A Red Velvet Bistro in an Istanbul Villa

During the 42 years that Estée Lauder worked at her namesake company, she oversaw the creation of a dozen scents and encouraged women to create fragrance “wardrobes” tailored to every occasion and mood. The brand’s Legacy Collection, which comes out on Feb. 1, revives five of Lauder’s creations with the help of Frédéric Malle (whose perfume brand was acquired by the Estée Lauder Companies in 2015) and the perfumers Anne Flipo, Carlos Benaïm and Bruno Jovanovic, all of whom have worked with Malle on previous fragrances. During an interview inside Lauder’s well-preserved office near Central Park, Malle explained how he retooled the scents using more modern fragrance-making techniques. He noted that, in Lauder’s day, perfumers combined base scents that were “like premixed mini-perfumes” to create a final fragrance. “They contained things that weren’t necessary and created background noise,” Malle said. To update the formulas, any nonessential ingredients in those bases were stripped away — “it’s like cleaning up,” he said. The new collection has notes that range from fresh and herbaceous to musky and sweet. Azurée, initially released in 1969, evokes dry Mediterranean shores with herby notes like basil and tarragon as well as jasmine, spicy cardamom, bergamot, and cumin, which Malle amplified in his edition. For White Linen, a classic floral bouquet of rose and jasmine, Malle used pure labdanum, an ambery resin from the rockrose plant, which wasn’t available when the scent debuted in 1978. Knowing, a seductive scent from 1988, “contained a little bit of the Muzak of the ’80s,” Malle said. The modernized version is a fruity chypre with raspberries, black currant, rose and patchouli. The overall goal of the collection, Malle said, “is to revive this work and show how good Mrs. Lauder was.” The Legacy Collection is available from Feb. 1, $280, esteelauder.com.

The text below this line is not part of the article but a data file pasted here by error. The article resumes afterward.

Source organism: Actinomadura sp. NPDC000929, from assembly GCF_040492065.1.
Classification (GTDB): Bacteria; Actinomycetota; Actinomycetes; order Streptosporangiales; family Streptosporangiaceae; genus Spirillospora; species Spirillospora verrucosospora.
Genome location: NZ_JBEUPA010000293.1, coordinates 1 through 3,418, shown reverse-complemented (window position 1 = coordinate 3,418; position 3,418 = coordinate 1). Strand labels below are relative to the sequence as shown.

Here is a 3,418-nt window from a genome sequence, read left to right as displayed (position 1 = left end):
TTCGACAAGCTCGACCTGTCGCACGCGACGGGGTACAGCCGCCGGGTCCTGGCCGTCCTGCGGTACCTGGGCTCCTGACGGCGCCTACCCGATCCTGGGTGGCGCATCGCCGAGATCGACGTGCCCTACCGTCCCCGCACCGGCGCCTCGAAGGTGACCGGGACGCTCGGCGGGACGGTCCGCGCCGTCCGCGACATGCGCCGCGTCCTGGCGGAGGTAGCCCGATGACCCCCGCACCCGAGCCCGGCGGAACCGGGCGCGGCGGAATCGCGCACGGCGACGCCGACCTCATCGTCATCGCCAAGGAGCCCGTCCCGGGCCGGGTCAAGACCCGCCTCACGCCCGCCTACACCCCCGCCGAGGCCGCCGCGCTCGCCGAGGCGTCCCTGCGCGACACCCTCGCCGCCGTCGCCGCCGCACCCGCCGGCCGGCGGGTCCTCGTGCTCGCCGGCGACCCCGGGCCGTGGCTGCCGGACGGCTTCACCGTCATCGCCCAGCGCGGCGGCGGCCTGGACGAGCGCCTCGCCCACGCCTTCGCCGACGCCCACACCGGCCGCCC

Eat Here

When Debora Ipekel, a former music business executive, and her husband, Cenk Debensason, a classically trained chef, first came up with the concept for a new restaurant venture in their hometown, Istanbul, they wanted to create an experience that would encompass both their worlds. “Hospitality extends beyond serving great food — it’s about creating an atmosphere that reflects our identity,” says Ipekel. Arkestra, named after the Sun Ra Arkestra, the avant-garde jazz group formed in the 1950s, opened in September 2022. Inside a sprawling villa in the neighborhood of Etiler, a wood-paneled dining room on the ground floor serves Debensason’s varied menu of dishes like tuna sashimi with sushi rice ice cream and a seasonal mushroom risotto. On the next level is a bar called Listening Room which features lounge seating, low cocktail tables and an extensive library of vinyl records. Drawing on her career in music, Ipekel curates late-night sets alongside guests such as the Chicago disco legend Sadar Bahar and the Turkish DJ Barış K. “We want the music to be eclectic, timeless, and soulful — similar to the food we serve,” she says. This month, the villa housing Arkestra welcomed the couple’s new bistro, Ritmo. Tucked away behind velvet curtains with mirrored ceilings and Rococo furnishings, the space has a decadent, playful feel that’s complemented by the selection of snacks such as oysters with champagne sabayon and churros with spicy chocolate sauce. arkestra.com.tr.